Blockchain, the distributed ledger technology which was possibly the hottest tech topic in the energy sector in 2017, has still to prove itself as more than hype in the oil sector.
While electricity companies and grid operators see huge potential in digitalization in general and blockchain in particular to make power stations and grids more efficient, for example, the oil sector is keeping an open mind.
“We are not abandoning technology efficiencies we’re developing on current platforms,” BP’s head of strategy for IST, Mike Leonard, told the S&P Global Platts Digital Commodities Summit in London in November.
“We’re seeing this as complementary…We don’t have all our eggs in blockchain, but nor do we want to avoid the topic or not take part in it,” he said. “But the more we [talk about blockchain within the company, the more] we’re finding new opportunities to explore different areas of our current technology, which is also exciting, so we may find this emerges for BP specifically in different ways than we expect.”
BP is testing the blockchain concept. It signed up in November to a consortium with fellow oil and gas companies Shell and Statoil, trading houses Gunvor, Koch Supply & Trading and Mercuria, plus banks ABN Amro, ING and Societe Generale, to co-develop a blockchain-based digital platform for trading energy commodities. The platform is to be designed and stress-tested by its investors, but run independently.
“This is about reliability and reducing costs. Many of our back office functions appear not to have changed since 1985. We’re after bottom line savings, but also how this can free up resource elsewhere in the business,” Leonard told the summit. The aim is to move away from cumbersome paper contracts to the authenticated transfer of electronic smart documents.
Leonard declined to speculate on when the first cargo of Forties crude was likely to be cleared through this platform, which is planned to be up and running by end-2018.
The consortium’s long-term aim is to migrate all forms of energy transaction data to the blockchain platform. The next step is to address inefficiencies in cash flow, as faster cash and clearing cycles mean more opportunities to do business.
How Blockchain Works
Blockchain emerged in 2008 as the distributed, decentralized digital ledger underpinning cryptocurrency Bitcoin, recording transactions in an immutable way.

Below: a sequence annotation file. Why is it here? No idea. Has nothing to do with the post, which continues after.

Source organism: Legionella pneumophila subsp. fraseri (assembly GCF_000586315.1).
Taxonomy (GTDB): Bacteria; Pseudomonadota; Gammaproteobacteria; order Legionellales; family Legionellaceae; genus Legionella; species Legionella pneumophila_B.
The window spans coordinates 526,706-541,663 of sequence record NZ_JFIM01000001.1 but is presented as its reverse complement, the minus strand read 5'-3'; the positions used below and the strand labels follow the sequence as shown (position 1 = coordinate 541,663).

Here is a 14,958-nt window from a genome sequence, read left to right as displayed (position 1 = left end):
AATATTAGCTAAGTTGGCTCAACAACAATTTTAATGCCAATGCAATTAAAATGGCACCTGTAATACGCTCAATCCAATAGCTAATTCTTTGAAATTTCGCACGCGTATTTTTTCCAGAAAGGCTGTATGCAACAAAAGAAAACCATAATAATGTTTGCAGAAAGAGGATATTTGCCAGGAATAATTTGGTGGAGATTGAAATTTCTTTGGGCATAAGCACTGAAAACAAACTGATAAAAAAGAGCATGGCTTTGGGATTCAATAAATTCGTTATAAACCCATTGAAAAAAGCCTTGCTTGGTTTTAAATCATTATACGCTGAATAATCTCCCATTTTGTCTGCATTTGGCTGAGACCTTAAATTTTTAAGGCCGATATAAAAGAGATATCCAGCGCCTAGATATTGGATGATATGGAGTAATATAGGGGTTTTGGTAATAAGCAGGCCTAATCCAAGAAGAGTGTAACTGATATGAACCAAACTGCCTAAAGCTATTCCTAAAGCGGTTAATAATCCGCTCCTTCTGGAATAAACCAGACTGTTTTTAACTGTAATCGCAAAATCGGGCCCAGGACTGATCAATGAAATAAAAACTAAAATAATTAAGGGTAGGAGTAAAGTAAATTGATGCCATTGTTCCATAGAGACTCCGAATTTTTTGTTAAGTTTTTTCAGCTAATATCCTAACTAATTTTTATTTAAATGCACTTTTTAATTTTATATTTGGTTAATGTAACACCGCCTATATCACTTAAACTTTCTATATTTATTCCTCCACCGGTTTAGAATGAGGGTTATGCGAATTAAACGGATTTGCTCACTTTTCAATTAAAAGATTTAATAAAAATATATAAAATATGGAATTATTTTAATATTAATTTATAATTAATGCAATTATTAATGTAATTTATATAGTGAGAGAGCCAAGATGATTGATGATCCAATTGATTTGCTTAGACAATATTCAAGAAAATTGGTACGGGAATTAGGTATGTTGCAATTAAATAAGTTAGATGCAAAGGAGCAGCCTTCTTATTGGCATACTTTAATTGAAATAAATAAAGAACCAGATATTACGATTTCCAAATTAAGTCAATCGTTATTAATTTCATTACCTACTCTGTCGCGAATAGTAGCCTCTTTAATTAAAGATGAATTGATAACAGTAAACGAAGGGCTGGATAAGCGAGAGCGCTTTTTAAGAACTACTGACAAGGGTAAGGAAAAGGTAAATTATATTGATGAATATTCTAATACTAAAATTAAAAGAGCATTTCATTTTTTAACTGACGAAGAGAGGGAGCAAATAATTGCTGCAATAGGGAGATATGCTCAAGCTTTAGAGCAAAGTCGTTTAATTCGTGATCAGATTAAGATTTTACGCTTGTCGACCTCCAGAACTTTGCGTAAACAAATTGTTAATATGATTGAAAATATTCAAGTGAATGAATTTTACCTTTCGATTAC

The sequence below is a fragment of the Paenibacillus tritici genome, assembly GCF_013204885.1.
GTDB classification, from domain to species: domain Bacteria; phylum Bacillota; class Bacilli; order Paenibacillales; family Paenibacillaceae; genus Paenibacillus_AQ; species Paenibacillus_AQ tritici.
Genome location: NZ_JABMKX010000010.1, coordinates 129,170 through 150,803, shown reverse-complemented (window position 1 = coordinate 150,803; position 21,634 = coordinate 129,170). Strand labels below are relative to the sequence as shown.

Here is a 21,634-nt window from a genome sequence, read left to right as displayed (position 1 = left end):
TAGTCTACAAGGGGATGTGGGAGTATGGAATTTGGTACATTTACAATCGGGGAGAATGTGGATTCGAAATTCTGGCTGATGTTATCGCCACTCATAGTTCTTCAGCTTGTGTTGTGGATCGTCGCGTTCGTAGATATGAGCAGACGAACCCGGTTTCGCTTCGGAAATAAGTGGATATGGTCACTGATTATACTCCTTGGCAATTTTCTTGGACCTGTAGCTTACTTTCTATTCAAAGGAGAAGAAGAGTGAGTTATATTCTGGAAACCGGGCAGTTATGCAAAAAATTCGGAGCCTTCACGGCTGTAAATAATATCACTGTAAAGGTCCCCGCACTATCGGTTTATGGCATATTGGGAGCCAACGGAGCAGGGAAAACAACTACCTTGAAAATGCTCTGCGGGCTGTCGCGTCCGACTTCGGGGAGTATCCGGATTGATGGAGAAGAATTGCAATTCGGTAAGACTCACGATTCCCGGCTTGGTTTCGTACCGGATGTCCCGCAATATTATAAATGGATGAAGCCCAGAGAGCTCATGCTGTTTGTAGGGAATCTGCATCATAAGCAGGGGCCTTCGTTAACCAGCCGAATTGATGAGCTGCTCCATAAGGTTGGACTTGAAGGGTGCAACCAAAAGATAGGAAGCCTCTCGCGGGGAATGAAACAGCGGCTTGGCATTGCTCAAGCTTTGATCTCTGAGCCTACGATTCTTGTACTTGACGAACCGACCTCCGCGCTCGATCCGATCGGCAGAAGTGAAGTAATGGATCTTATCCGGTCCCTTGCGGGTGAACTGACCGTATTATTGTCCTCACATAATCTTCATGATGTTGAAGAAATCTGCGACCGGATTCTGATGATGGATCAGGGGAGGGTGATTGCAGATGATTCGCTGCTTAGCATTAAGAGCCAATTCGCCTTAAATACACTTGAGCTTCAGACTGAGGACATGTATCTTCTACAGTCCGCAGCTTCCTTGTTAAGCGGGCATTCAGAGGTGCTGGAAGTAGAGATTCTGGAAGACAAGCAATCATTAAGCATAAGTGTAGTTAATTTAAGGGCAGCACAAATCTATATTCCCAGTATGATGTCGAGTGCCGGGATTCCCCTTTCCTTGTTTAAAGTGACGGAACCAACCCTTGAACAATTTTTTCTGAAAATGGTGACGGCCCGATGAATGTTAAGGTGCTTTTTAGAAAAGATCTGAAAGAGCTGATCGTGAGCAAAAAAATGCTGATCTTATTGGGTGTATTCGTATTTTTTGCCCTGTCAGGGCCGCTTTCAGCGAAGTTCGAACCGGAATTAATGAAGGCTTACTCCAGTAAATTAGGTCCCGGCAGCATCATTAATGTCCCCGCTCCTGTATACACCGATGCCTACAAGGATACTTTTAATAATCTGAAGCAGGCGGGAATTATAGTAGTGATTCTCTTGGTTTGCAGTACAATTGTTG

In reality it works like this: an individual (or a machine) registers as a member of a blockchain, which can be public, like Bitcoin, or private, for example like a street of householders or a group of traders. The individual/machine receives an online wallet that can be charged up with a digital currency. The individual/machine can then transact with other members registered to the blockchain.
The blockchain’s network of registered computers continually validates the transactions, building blocks of transactions that are then permanently entered in the ledger. Nobody can change the ledger, it is immutable. It is shared with all members at all times – it is not stored in one place, there is full transparency and, if the blockchain is public, anyone on the internet can view it.
Since transactions are cleared instantaneously using the chosen digital currency, there is no settlement risk. Nor is there any paperwork or middleman fees beyond set up and running costs associated with relatively simple computing.
In a key development step for energy, automated code-based processes, known as smart contracts, can interact with and update the database. This application can be used to provide an automated transaction model with no or limited third-party intermediaries, compared with the traditional transaction model involving a provider, network operator and consumer.
Blockchain’s ability to track the flow of electrons on a distributed grid, for example, enables their secure and transparent trade between consumers (or machines) directly. A practical example of this is European utility Innogy and startup Slock.it’s prototype electric vehicle charging system, Share&Charge, which enables registered users to make micropayments via a smartphone app.
The shipping industry has also started finding ways to make use of the technology to simplify its processes. Container line Maersk, one of the world’s largest shipping companies, is in the process of developing a blockchain initiative with IBM to allow a better flow of information through its systems.